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Riffing With Christina Podcast

Alex Skolnick of Testament on Brotherhood of the Snake, classical thrash and more on “Riffing with Christina” podcast

In the latest episode of the Riffing with Christina podcast, Testament guitar legend Alex Skolnick chats about their forthcoming record (out on Friday), Brotherhood of the Snake, the roots of thrash, guitar heroes through the years and much more. A few moments from the chat are transcribed below. Listen to the full podcast on iTunes.

Christina: In a recent interview, Decline of Western Civilization director Penelope Spheeris was talking about the difference between the glam rock guys and the thrash guys back then … [the glam rock guys] were into this whole ridiculous rock star dream but the thrash guys were focusing on riffs and saying provocative things. This album has a lot of provocative messages and I think thrash and having a message is a really good mix. How do you see that time?

Alex: “It not only had to do with a style of music, it had to do with different scenes, different types of social settings … going to a thrash show back in those days was really just about excitement. Loud, fast music. Having a good time. Also, this sort of ‘living on the edge.’

The glam scene, [as someone from] the San Francisco Bay Area, [I] just didn’t relate to it as much. I would go and see some of those bands. There were ones like Dokken and Ratt who had very good guitar players. These were guys that had come up in the Randy Rhoads/Eddie Van Halen mould. Those were the guitar players that I listened to. Then, I ended up joining these bands where the style is more like Venom or Slayer. It wasn’t really about virtuosic [playing]. People would talk to me [and say] ‘guitar players like you don’t join bands like this, what are you doing?’ I’m sure it would have been easier for me to solo over those glam tunes, but it wasn’t what I wanted to do and I wouldn’t have wanted to dress like that and act like that. Something about it just rubbed me the wrong way. So I figured I’d rather do this kind of music … these are the type of shows I like to go to, [I need to] find a way to work this more advanced guitar playing into it. And now, its not such a big deal. There’s plenty of other bands where the music is very heavy and the guitar playing is advanced. But when I started, that was like a shock. Nobody did that.”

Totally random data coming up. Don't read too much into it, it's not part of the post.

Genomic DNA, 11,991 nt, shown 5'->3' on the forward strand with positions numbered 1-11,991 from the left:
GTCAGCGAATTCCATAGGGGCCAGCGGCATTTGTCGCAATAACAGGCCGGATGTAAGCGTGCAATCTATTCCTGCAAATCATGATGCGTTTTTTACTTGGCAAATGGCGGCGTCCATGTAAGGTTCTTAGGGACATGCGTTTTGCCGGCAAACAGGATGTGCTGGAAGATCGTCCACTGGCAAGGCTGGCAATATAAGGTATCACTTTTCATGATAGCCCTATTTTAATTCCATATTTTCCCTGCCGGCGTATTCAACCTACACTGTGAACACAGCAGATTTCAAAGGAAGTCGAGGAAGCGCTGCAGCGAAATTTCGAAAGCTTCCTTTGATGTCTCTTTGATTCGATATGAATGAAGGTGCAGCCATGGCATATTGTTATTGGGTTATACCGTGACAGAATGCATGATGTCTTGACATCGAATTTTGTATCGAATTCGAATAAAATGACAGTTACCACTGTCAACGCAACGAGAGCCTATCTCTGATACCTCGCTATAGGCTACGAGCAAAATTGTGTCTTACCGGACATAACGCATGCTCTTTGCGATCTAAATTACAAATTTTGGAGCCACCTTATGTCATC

Listen: Director Penelope Spheeris on the Riffing with Christina podcast

Christina: Was it like that thrash at that point was more of a punk rock vibe where it wasn’t as much about musicality as much as it was about force?

Alex: “That’s exactly right. I liked the punk rock attitude. There were things I liked about it. I also liked the musicianship. It was tough going but I really wanted to combine the musicianship that I was hearing in lighter music … even like more light rock stuff, that had guitars. Like Journey or Toto. The guitar is fantastic. I listened to it just to be able to play. I wanted to be able to play that. [However] being in a band like that just wasn’t as interesting.

Just to tie back into your question, they were very different types of people that gravitated to the different types of music and there were some bands that would draw fans of both teams. For example, if Judas Priest would come around, or the Scorpions. All the thrashers loved the Scorpions and Priest. And all the glam people would be there as well.

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Christina: I really like the solos on [Brotherhood of the Snake song] ‘Stronghold.’ Was that a fun thing to make? That’s some sick shit.

Alex: “That one just lent itself to a lot of different types of ideas. It had to do with the place where I was musically at that time. I had a huge honour this year, I got invited by Joe Satriani to be apart of his G4 Experience. So he picks four guitar players to be with him for a week, to work with students and play. So it was him, Eric Johnson, Mike Keneally and myself with special guest Steve Vai. When you know you’re going to be around those guys for a week and you’re sort of on the same platform with those guys, its very humbling. It kind of inspired that solo in particular, and a couple of others as well. When you’re around those heavy guys I need to record something that instrumental fans would like. That’s always something I try to do, bring that quality to the lead guitar playing.

Christina: When you start out, you have heroes. But, when you’re thirty years in, how does the relationship change and how do you see your heroes? Do you see them as peers or are they forever on a pedestal?

Alex: “I think Keith Richards talks about this in the film ‘Hail, Hail Rock and Roll’ when he puts together a tribute show for Chuck Berry. He talks about having this part of you that maintains this childlike excitement. But they’re human, they’re people. So you can relate to them as a person. Good and bad. Chuck Berry in that film comes across as a little bit difficult. Most of my heroes have not been that way at all. I think you learn to separate that. Its the same thing you do with yourself. I have a stage persona. If you see me performing with Testament, you’re going to see me jumping off the drum riser, holding a guitar high in the air. Looking at the front row, playing with them. Coming across [as a] very communicative, charismatic character … there are people who are the same offstage and onstage. I know some singers that are like that … then there’s others. Actually a very good friend of mine, Randy Blythe from Lamb of God. We get along so well because we’re alike in this way. Onstage he taps into this other heart of himself. Its hidden [when he’s offstage]. If I meet a great artist, I don’t think of them onstage, I think how are they one-on-one.”

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